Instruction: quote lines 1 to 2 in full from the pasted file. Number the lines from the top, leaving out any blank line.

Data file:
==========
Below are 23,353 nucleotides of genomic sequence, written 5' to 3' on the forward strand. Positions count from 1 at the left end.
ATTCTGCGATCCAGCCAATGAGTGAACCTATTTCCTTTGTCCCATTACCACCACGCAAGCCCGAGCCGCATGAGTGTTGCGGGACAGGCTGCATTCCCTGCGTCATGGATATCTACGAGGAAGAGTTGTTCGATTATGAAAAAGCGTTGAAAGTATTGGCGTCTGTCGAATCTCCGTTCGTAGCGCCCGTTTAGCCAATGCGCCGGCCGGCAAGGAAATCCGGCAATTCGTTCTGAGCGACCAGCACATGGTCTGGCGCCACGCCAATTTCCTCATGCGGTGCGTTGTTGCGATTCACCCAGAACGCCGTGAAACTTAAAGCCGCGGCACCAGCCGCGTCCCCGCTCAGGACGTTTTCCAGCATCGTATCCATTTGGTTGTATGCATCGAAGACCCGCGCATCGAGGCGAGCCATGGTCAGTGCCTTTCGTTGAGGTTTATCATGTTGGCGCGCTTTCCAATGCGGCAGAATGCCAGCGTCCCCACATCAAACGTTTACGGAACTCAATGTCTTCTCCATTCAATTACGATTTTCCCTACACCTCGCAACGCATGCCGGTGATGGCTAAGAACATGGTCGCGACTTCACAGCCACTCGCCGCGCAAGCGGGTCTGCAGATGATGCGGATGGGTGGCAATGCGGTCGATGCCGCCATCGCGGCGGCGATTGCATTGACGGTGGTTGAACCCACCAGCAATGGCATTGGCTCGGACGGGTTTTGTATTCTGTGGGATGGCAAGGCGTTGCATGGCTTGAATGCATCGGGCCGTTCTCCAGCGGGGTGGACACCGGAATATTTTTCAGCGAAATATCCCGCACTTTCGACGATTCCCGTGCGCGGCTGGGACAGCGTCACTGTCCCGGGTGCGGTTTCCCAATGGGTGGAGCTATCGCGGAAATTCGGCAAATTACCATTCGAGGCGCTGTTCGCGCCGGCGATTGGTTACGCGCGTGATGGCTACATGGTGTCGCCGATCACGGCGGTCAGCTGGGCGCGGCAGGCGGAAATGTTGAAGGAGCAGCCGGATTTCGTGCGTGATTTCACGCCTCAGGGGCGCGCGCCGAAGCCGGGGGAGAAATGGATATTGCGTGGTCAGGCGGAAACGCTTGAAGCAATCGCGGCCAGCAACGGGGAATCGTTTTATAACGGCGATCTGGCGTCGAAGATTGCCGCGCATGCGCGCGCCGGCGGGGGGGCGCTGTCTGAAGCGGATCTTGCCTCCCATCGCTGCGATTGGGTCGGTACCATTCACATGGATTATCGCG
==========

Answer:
Below are 23,353 nucleotides of genomic sequence, written 5' to 3' on the forward strand. Positions count from 1 at the left end.
ATTCTGCGATCCAGCCAATGAGTGAACCTATTTCCTTTGTCCCATTACCACCACGCAAGCCCGAGCCGCATGAGTGTTGCGGGACAGGCTGCATTCCCTGCGTCATGGATATCTACGAGGAAGAGTTGTTCGATTATGAAAAAGCGTTGAAAGTATTGGCGTCTGTCGAATCTCCGTTCGTAGCGCCCGTTTAGCCAATGCGCCGGCCGGCAAGGAAATCCGGCAATTCGTTCTGAGCGACCAGCACATGGTCTGGCGCCACGCCAATTTCCTCATGCGGTGCGTTGTTGCGATTCACCCAGAACGCCGTGAAACTTAAAGCCGCGGCACCAGCCGCGTCCCCGCTCAGGACGTTTTCCAGCATCGTATCCATTTGGTTGTATGCATCGAAGACCCGCGCATCGAGGCGAGCCATGGTCAGTGCCTTTCGTTGAGGTTTATCATGTTGGCGCGCTTTCCAATGCGGCAGAATGCCAGCGTCCCCACATCAAACGTTTACGGAACTCAATGTCTTCTCCATTCAATTACGATTTTCCCTACACCTCGCAACGCATGCCGGTGATGGCTAAGAACATGGTCGCGACTTCACAGCCACTCGCCGCGCAAGCGGGTCTGCAGATGATGCGGATGGGTGGCAATGCGGTCGATGCCGCCATCGCGGCGGCGATTGCATTGACGGTGGTTGAACCCACCAGCAATGGCATTGGCTCGGACGGGTTTTGTATTCTGTGGGATGGCAAGGCGTTGCATGGCTTGAATGCATCGGGCCGTTCTCCAGCGGGGTGGACACCGGAATATTTTTCAGCGAAATATCCCGCACTTTCGACGATTCCCGTGCGCGGCTGGGACAGCGTCACTGTCCCGGGTGCGGTTTCCCAATGGGTGGAGCTATCGCGGAAATTCGGCAAATTACCATTCGAGGCGCTGTTCGCGCCGGCGATTGGTTACGCGCGTGATGGCTACATGGTGTCGCCGATCACGGCGGTCAGCTGGGCGCGGCAGGCGGAAATGTTGAAGGAGCAGCCGGATTTCGTGCGTGATTTCACGCCTCAGGGGCGCGCGCCGAAGCCGGGGGAGAAATGGATATTGCGTGGTCAGGCGGAAACGCTTGAAGCAATCGCGGCCAGCAACGGGGAATCGTTTTATAACGGCGATCTGGCGTCGAAGATTGCCGCGCATGCGCGCGCCGGCGGGGGGGCGCTGTCTGAAGCGGATCTTGCCTCCCATCGCTGCGATTGGGTCGGTACCATTCACATGGATTATCGCG